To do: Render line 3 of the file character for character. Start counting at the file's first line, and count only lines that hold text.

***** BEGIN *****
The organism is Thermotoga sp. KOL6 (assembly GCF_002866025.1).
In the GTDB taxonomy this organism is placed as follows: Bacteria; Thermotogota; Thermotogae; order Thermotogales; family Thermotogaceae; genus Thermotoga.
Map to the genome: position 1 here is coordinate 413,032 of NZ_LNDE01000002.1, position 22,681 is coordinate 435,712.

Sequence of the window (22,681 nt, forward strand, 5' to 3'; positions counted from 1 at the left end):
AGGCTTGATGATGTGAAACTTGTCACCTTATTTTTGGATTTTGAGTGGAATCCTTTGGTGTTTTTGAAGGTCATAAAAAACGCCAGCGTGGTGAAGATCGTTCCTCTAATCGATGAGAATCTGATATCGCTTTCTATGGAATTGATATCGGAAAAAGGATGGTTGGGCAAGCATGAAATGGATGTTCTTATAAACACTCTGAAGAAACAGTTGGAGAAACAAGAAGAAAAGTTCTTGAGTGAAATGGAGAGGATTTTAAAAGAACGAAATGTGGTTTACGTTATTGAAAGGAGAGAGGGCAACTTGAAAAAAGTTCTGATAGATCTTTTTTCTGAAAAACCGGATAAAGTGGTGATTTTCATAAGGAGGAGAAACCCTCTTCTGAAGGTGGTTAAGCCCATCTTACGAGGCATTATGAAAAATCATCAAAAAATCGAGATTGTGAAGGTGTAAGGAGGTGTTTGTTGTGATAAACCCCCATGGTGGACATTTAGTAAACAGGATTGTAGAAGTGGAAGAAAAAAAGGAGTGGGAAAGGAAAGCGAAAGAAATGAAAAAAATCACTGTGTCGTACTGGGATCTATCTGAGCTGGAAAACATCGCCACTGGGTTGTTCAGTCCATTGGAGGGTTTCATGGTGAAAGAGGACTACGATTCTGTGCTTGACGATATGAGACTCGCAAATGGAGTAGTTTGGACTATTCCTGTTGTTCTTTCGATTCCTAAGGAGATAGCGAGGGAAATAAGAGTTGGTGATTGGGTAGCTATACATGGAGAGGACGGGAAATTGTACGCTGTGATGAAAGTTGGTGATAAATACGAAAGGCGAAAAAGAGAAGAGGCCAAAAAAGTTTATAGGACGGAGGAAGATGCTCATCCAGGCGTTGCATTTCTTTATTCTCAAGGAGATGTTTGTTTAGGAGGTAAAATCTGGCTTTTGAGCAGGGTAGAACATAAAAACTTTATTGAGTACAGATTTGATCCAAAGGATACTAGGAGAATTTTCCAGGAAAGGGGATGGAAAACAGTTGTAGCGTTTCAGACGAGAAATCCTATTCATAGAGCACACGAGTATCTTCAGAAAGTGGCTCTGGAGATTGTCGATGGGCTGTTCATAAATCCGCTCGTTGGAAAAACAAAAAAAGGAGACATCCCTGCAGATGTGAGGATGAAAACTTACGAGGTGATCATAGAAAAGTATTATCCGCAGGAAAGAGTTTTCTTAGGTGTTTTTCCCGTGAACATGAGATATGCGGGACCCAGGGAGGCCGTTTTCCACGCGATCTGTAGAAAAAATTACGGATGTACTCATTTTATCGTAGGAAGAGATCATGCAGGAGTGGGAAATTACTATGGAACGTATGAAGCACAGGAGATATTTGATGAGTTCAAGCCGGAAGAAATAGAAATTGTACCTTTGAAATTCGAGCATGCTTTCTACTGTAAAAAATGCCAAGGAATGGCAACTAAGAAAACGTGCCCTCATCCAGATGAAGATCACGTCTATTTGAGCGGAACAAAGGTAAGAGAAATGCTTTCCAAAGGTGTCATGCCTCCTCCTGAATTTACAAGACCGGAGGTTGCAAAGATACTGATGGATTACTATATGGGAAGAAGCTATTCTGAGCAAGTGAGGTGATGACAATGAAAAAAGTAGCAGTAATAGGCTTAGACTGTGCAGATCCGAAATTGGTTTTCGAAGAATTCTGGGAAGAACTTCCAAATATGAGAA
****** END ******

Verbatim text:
Map to the genome: position 1 here is coordinate 413,032 of NZ_LNDE01000002.1, position 22,681 is coordinate 435,712.